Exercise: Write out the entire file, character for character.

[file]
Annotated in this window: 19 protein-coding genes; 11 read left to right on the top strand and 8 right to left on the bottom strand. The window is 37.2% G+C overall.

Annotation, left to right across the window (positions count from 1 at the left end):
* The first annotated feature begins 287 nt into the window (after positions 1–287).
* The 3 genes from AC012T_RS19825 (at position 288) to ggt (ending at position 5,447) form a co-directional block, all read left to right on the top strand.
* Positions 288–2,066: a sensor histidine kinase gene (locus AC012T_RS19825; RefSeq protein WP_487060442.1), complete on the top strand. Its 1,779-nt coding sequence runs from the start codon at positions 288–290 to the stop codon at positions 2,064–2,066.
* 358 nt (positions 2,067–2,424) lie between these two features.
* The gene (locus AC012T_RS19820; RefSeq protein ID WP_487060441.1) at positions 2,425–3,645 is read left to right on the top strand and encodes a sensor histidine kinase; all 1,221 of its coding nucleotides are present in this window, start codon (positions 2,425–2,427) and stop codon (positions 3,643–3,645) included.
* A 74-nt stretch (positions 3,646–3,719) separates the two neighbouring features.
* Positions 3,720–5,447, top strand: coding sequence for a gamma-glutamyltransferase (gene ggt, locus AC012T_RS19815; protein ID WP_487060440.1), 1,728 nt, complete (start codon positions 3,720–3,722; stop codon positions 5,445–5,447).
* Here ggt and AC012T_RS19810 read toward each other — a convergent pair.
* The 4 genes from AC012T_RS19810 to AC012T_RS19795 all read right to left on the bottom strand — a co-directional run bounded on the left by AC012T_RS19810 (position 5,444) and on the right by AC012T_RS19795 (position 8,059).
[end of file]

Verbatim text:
Annotated in this window: 19 protein-coding genes; 11 read left to right on the top strand and 8 right to left on the bottom strand. The window is 37.2% G+C overall.

Annotation, left to right across the window (positions count from 1 at the left end):
* The first annotated feature begins 287 nt into the window (after positions 1–287).
* The 3 genes from AC012T_RS19825 (at position 288) to ggt (ending at position 5,447) form a co-directional block, all read left to right on the top strand.
* Positions 288–2,066: a sensor histidine kinase gene (locus AC012T_RS19825; RefSeq protein WP_487060442.1), complete on the top strand. Its 1,779-nt coding sequence runs from the start codon at positions 288–290 to the stop codon at positions 2,064–2,066.
* 358 nt (positions 2,067–2,424) lie between these two features.
* The gene (locus AC012T_RS19820; RefSeq protein ID WP_487060441.1) at positions 2,425–3,645 is read left to right on the top strand and encodes a sensor histidine kinase; all 1,221 of its coding nucleotides are present in this window, start codon (positions 2,425–2,427) and stop codon (positions 3,643–3,645) included.
* A 74-nt stretch (positions 3,646–3,719) separates the two neighbouring features.
* Positions 3,720–5,447, top strand: coding sequence for a gamma-glutamyltransferase (gene ggt, locus AC012T_RS19815; protein ID WP_487060440.1), 1,728 nt, complete (start codon positions 3,720–3,722; stop codon positions 5,445–5,447).
* Here ggt and AC012T_RS19810 read toward each other — a convergent pair.
* The 4 genes from AC012T_RS19810 to AC012T_RS19795 all read right to left on the bottom strand — a co-directional run bounded on the left by AC012T_RS19810 (position 5,444) and on the right by AC012T_RS19795 (position 8,059).